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Community and Q&A

Heating for historic house

AFinigan | Posted in Energy Efficiency and Durability on

I own an early eighteenth century house (coastal Massachusetts) and I’m looking for guidance on what the most efficient and environmentally friendly heating system options are. Unfortunately, the construction style and historic nature of the house preclude insulation upgrades, which would seem to be the obvious first step in achieving heating efficiency. (The house has essentially no wall insulation – just brick infill or “nogging”, which was an early form of insulation used in Europe and America in the pre-Georgian period.) We currently have a gas boiler and slant fin baseboards, which I was initially contemplating replacing with a high-efficiency gas boiler and cast-iron radiators. I’d love to move to electric rather than fossil fuel if possible, but early/cursory research on heat pumps makes me think this may not be a good option. But, ultimately, I am a novice and feel the need for guidance beyond that which what my plumber and contractor are telling me. Any advice would be greatly appreciated.

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  1. ssnellings | | #1

    If you've made a final determination that insulation, window replacement, and air-sealing aren't in the cards (essentially, three of the largest opportunities to reduce heating demand), then the next step will be determining your heating (and cooling, if desired) load. This is a determination of the 'amount' of heating that will be required by any new system. This is not necessarily the same thing as the design capacity of your current system - systems are often over or undersized. You will probably know if your existing system is undersized, but it's more difficult to tell when a system is oversized. There are many ways to determine heating load, the one your contractor is probably most familiar with is the ACCA's Manual J. Your contractor can do this calculation, or you can pay a third party to do it.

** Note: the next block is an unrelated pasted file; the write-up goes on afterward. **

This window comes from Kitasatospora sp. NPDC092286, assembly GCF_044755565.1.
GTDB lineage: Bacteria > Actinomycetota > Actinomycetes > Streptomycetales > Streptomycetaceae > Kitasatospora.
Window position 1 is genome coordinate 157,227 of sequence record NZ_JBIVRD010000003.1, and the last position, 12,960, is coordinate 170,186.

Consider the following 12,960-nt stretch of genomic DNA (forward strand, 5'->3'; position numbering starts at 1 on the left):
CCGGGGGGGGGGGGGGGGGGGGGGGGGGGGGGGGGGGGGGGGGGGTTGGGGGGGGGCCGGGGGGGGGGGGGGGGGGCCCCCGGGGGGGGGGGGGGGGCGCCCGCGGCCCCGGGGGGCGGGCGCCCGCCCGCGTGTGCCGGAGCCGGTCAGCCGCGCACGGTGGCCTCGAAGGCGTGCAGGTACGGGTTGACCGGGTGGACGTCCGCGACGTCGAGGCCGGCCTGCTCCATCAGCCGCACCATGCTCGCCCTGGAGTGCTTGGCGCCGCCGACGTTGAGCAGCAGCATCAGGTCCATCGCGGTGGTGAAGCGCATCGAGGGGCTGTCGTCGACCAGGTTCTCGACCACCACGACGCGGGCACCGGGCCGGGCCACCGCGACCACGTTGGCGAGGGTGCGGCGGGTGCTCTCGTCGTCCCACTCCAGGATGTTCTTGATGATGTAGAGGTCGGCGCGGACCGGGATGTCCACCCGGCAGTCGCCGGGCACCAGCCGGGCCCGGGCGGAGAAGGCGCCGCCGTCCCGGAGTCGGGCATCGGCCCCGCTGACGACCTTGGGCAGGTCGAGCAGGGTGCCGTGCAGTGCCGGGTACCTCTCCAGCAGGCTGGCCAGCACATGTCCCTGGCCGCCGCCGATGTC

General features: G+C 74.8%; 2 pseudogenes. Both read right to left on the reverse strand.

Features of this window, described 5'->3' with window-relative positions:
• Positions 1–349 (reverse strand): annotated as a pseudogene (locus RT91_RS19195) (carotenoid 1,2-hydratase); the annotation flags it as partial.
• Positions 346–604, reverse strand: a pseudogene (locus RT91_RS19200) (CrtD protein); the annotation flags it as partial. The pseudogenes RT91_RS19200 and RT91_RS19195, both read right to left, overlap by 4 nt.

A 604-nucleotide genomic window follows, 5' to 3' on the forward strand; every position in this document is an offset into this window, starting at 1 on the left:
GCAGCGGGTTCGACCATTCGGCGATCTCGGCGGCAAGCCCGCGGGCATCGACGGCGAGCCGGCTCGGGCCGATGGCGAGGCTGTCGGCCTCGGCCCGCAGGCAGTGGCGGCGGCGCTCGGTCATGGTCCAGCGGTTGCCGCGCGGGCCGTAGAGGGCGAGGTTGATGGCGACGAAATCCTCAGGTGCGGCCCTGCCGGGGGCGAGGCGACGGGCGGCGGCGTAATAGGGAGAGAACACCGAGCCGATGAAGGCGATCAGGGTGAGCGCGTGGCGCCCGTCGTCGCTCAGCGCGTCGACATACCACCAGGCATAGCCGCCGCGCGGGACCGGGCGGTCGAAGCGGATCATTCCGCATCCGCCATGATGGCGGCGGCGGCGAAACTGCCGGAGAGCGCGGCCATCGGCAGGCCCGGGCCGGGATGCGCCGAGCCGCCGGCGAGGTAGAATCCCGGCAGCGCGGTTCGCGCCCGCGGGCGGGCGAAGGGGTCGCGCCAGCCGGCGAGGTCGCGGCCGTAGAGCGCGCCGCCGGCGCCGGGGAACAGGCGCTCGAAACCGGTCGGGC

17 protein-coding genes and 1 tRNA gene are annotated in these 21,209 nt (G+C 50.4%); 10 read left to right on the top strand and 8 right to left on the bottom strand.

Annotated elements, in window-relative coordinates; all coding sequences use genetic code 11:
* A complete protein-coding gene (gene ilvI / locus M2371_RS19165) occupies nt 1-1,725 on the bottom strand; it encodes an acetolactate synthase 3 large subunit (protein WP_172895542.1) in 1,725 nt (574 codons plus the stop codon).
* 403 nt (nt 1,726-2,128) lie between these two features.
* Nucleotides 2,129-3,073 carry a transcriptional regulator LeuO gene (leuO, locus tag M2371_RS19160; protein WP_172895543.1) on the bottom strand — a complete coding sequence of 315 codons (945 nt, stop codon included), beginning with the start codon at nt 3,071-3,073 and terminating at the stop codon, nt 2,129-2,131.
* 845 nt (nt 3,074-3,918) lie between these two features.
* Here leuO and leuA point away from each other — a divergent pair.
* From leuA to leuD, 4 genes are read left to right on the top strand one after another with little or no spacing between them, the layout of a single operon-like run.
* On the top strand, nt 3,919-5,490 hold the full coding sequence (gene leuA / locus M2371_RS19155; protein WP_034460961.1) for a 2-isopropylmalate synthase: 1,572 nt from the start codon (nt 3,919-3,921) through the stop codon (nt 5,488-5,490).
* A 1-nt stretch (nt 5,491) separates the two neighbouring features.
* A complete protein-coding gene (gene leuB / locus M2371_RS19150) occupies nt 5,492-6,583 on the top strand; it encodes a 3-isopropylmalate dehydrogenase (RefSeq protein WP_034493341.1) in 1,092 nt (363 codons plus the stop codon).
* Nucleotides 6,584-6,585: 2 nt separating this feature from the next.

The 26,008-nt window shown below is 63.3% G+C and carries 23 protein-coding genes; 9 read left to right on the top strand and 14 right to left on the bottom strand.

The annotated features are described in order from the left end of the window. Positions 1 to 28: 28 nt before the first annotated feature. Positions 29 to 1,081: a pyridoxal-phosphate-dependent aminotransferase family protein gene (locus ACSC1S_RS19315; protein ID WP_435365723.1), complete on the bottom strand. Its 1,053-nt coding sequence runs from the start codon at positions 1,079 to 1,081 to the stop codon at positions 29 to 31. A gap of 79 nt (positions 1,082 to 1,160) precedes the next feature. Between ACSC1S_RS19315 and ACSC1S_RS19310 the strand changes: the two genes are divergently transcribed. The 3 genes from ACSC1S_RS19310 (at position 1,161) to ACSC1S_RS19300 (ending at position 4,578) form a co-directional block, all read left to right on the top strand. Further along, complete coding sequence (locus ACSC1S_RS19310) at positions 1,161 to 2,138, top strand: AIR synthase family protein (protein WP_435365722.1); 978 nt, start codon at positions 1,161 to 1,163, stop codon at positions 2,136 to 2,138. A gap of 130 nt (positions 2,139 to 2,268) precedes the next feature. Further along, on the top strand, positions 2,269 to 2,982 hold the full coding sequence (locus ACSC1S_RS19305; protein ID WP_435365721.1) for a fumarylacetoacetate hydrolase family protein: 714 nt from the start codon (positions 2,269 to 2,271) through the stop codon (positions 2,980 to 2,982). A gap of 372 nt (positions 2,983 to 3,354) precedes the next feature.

Once you know your load requirements, you can have a more intelligent discussion about what systems can meet that load requirement. Efficiency and Environmentally Friendly are 'terms of art' - they mean different things to different people in different fields. For example, fuel oil system have a lot of emissions, but if you're burning exclusively recycled biodiesel it may meet your personal definition for environmentally friendly.

  2. GBA Editor
    Brian Pontolilo | | #2

    Following up on Sam's excellent answer, you may find these articles helpful: A Beginner’s Guide to HVAC Design and A Beginner’s Guide to Heating Systems.

  3. AFinigan | | #3

    Sam, Brian - thank you very much for these informative and thoughtful replies. I really appreciate the help. I'll do my research.

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